What chemical to use for your situation? There a hundreds of brands of chemicals out there and they have different plant and weeds they will treat. The labels will tell you the amount of chemical to use, how to treat the pond and the needed PPE, (personal protective equipment) to keep you safe from harm while using that particular product. Since there are different types of plants, floating, floating rooted, submerged, emergent and terrestrial there is a start of some of the different chemicals that could be used on thee different type plants. Plant specific chemicals come into play due to some of the plants/weeds have become immune to the chemical treatments, same as some of the viruses and insects that have become immune as well.
Mentioned earlier about using the less potent and least amount to achieve the desired results is a maintenance application, the plants/weeds are affected and die off. Generally a contact type herbicide is used for this type of treatment. The chemical must contact the target in order to be effective and most always a spreader/sticker/adjuvient is also mixed in the chemical solution to help break down the plant surface to allow the chemical to get in or helps the chemical to stick to the plant to be effective and sometimes to help spread across the water’s surface. RE-application will be required each year or sometime the same year even monthly applications to control the weed growth. There are more potent chemicals but may need to be licensed to purchase, have a permit number or have an applicators permit or all of the above to make the actual purchase to use those chemicals. These chemicals are known as systemic meaning the chemical gets on the plant leaves or stem and travels to the roots to kill a the roots. Similar to Round Up or some of the cattail brand chemicals.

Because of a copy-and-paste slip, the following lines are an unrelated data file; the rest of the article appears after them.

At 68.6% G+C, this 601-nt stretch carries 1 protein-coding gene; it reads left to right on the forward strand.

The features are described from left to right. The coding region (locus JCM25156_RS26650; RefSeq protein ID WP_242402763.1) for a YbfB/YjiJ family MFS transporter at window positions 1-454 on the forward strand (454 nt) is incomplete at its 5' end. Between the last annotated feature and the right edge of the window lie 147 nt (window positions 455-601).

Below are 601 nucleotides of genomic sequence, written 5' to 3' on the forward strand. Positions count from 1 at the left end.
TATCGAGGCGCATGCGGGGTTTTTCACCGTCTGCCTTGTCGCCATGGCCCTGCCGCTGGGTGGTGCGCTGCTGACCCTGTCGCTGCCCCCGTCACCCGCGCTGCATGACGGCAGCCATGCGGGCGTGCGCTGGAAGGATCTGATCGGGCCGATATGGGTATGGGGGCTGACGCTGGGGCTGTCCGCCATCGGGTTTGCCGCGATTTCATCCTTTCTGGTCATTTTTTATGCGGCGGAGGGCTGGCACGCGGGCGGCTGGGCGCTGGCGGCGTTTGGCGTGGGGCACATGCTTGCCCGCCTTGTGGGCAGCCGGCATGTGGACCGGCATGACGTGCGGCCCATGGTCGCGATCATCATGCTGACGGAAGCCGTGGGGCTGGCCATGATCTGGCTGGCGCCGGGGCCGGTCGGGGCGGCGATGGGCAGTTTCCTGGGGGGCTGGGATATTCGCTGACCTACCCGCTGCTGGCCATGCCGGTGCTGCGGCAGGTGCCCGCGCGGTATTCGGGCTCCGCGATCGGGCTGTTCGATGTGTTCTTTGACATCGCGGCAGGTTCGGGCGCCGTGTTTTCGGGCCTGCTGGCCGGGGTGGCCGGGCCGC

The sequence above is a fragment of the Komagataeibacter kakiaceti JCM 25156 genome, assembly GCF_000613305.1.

9 times out of 10 fish kills happen not because of the chemical treatment but rather the application of the chemical being done to the entire pond. Yes, using the improper chemical or wrong mixture can be a factor which could kill fish and other wildlife in the pond. Only a ¼ or 1/3 of the pond should be treated at a time due to the plants that are dyeing is using oxygen from the water column robbing the oxygen from the fish to breathe. Ideally if you are able it would be beneficial to pull these plants out of the pond once they are dead. This will be helpful in removing the excess material which will become muck and sludge build up on the bottom of the pond and added nutrients for more weed or algae growth.